The Atlantic: “Although it is slowly dawning on the press and the electorate that Election Day will be more like Election Week or Election Month this year, thanks to coronavirus-related complications, the blue shift remains obscure. But the effect could be much larger and far more consequential in 2020, as Democrats embrace voting by mail more enthusiastically than Republicans. If the public isn’t prepared to wait patiently for the final results, and if politicians cynically exploit the shifting tallies to cast doubt on the integrity of the vote, the results could be catastrophic…The blue shift is the product of two major developments in elections over the past 70 years. First, Americans began to expect that they would have results on Election Night itself. In the first national elections, it was impossible to gather results from many different jurisdictions promptly, and even then, there was no way to instantaneously deliver the results to the public. Electronic communications began to change that. Abraham Lincoln learned he’d won in 1860 by staking out the telegraph office until the wee hours of the morning. But when the races were close, or the votes were slow to be tallied, even instantaneous communications couldn’t deliver a result that hadn’t yet been determined. Nearly a century after Lincoln, in 1948, CBS News’s Edward Murrow signed off without being able to give the result of the close election between Harry Truman and Thomas Dewey.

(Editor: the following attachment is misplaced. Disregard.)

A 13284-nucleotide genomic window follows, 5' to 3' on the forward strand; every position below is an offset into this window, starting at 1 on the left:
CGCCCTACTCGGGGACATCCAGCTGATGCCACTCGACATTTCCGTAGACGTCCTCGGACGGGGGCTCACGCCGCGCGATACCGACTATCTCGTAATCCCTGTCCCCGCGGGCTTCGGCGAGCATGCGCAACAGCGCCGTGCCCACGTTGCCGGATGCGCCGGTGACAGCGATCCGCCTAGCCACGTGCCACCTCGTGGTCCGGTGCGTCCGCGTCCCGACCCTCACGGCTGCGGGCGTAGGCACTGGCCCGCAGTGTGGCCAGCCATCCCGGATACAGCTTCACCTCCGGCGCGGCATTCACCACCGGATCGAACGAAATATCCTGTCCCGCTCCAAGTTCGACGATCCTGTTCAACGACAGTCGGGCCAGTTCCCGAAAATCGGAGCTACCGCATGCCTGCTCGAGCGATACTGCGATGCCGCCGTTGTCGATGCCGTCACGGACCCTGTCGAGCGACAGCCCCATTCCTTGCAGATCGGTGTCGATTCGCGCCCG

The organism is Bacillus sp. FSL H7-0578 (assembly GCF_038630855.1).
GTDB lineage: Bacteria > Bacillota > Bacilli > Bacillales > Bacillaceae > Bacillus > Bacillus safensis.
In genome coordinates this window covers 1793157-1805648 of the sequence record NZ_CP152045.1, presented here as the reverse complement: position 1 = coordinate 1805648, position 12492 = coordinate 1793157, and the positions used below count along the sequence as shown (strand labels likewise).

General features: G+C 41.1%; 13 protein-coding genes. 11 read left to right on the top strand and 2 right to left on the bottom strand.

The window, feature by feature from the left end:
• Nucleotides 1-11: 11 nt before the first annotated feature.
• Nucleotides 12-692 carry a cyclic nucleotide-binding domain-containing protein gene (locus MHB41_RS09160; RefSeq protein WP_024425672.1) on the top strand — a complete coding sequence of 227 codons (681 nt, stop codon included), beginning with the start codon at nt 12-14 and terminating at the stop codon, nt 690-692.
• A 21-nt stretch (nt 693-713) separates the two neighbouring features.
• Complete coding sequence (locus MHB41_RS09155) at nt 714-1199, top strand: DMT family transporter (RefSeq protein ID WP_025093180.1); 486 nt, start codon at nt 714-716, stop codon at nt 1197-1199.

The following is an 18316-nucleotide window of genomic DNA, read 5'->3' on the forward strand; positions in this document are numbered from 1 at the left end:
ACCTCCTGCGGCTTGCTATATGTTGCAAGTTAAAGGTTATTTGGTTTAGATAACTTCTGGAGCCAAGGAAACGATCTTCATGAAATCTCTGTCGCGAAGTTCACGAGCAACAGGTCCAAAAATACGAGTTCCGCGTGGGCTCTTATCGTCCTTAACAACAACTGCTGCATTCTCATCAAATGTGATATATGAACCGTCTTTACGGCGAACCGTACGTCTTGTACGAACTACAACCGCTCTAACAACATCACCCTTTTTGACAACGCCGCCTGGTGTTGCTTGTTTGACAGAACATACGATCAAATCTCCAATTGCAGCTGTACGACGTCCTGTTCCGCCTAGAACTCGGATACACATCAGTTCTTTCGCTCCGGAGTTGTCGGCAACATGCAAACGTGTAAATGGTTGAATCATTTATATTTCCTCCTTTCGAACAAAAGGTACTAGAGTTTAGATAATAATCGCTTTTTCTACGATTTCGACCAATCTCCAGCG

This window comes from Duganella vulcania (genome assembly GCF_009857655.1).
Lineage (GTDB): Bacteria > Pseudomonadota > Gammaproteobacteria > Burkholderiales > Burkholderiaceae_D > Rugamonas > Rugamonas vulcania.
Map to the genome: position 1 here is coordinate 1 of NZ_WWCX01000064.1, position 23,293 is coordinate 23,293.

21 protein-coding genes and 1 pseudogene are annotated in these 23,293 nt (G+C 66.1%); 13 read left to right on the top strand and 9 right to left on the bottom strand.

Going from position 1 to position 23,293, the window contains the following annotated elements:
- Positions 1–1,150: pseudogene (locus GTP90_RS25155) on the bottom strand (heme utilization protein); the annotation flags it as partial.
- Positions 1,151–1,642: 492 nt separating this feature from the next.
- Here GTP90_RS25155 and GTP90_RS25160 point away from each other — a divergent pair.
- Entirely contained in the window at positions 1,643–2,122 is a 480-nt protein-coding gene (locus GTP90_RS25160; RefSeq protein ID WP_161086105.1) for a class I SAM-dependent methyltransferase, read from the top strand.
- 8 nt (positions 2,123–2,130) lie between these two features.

“From a legal perspective, there are no results on Election Night, and there never have been,” Foley told me. “The only thing that has ever existed on Election Night are projected results that the media has helpfully provided to its audiences.”